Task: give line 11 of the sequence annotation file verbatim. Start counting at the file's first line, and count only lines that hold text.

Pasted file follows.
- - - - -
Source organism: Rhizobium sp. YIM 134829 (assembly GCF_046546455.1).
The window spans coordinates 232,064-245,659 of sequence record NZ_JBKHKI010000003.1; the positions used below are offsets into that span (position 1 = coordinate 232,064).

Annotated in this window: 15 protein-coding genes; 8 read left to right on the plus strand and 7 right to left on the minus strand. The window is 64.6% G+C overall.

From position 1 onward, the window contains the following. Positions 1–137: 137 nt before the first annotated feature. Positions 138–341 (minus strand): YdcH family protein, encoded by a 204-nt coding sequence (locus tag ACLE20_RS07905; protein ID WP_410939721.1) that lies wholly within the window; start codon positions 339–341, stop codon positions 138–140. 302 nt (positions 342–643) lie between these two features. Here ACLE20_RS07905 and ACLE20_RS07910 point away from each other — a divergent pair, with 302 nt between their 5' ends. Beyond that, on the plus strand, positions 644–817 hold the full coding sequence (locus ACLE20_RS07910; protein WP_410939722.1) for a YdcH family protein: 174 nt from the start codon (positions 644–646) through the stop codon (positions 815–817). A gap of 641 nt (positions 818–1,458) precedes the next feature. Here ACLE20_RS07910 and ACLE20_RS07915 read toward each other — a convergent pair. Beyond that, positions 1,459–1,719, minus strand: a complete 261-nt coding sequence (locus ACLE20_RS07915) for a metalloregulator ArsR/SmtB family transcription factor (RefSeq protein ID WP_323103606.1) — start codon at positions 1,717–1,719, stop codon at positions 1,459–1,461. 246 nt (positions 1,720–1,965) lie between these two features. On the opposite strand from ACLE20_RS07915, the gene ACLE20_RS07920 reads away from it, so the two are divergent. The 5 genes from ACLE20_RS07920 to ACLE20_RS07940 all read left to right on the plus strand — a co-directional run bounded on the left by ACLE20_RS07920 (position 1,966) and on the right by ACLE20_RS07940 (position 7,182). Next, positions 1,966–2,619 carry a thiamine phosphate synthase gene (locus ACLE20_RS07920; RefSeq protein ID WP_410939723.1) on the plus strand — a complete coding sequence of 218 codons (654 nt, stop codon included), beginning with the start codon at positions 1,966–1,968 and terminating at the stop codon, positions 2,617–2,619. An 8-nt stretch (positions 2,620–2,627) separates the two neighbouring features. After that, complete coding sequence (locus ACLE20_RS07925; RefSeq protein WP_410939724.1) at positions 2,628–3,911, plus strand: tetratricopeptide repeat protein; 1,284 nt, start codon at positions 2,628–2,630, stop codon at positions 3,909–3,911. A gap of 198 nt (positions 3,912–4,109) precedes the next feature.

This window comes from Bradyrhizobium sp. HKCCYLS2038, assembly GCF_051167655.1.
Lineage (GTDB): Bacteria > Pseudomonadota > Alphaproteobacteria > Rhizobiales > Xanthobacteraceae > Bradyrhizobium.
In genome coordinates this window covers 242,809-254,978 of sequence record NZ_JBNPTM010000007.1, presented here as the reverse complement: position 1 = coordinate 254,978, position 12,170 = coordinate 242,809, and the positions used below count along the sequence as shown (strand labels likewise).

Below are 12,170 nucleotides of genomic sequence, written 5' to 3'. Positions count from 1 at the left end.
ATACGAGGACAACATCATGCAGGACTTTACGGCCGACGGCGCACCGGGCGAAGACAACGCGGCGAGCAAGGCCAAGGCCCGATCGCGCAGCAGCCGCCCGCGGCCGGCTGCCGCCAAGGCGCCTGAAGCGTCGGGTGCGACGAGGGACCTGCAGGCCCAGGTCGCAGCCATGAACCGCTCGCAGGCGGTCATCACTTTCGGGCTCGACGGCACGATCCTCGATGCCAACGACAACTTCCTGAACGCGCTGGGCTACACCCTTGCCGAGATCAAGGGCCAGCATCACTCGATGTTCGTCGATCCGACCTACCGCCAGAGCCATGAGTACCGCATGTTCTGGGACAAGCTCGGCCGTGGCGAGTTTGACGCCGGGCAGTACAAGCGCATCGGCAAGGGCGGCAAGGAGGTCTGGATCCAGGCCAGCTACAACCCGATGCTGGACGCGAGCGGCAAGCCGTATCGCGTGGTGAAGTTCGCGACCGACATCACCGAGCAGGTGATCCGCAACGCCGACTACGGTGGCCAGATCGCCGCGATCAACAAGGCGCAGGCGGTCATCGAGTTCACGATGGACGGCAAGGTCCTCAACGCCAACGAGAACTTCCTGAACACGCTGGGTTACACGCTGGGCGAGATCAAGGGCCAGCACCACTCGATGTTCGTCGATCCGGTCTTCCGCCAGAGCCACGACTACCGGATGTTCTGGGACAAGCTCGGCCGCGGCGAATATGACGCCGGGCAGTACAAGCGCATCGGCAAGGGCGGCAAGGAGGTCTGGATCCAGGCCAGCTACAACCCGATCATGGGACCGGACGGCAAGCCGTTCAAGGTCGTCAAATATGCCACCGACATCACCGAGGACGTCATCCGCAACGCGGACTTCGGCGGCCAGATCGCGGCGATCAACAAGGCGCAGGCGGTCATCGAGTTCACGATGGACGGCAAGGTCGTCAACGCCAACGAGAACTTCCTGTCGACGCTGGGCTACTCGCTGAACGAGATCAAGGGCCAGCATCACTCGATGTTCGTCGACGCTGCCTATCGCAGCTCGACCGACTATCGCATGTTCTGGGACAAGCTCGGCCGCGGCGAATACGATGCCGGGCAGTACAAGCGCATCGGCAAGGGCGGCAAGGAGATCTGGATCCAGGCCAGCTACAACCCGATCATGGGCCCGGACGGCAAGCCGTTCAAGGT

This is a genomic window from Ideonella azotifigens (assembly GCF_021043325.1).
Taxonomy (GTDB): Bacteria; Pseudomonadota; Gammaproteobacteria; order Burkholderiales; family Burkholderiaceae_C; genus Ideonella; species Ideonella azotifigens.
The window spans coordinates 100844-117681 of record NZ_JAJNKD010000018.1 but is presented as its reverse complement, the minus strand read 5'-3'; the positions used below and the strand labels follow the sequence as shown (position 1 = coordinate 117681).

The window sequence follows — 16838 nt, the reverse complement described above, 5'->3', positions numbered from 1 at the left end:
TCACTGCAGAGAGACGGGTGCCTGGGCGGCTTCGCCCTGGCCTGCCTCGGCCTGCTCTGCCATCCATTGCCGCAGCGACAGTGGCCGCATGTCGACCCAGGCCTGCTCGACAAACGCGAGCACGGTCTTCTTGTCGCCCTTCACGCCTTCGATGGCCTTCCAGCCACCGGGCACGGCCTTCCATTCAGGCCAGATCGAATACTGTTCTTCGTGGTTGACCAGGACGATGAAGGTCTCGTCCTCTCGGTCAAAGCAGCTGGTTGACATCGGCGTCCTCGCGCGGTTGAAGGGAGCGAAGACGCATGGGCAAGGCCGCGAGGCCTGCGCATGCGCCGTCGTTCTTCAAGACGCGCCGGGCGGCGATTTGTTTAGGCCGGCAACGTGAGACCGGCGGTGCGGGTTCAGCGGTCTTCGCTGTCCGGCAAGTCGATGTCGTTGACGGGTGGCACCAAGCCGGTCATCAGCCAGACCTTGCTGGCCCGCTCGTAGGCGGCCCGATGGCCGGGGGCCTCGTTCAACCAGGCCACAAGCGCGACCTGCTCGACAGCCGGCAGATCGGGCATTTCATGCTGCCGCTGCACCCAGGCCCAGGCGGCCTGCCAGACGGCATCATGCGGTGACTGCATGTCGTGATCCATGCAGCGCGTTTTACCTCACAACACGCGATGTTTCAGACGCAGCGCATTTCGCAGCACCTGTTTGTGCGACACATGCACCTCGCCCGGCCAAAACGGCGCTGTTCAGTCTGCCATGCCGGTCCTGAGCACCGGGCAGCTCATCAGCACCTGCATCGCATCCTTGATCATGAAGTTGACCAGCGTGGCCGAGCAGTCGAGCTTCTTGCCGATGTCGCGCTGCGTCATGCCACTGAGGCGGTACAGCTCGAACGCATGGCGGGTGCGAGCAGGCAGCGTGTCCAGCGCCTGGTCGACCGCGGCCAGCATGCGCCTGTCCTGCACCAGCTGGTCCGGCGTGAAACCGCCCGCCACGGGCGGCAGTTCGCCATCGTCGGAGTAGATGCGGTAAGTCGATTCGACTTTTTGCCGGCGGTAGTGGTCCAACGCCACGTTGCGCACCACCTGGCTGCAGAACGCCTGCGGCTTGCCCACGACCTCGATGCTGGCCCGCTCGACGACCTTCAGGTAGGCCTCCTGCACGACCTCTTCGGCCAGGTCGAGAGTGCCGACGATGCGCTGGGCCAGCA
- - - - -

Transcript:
Taxonomy (GTDB): Bacteria; Pseudomonadota; Gammaproteobacteria; order Burkholderiales; family Burkholderiaceae_C; genus Ideonella; species Ideonella azotifigens.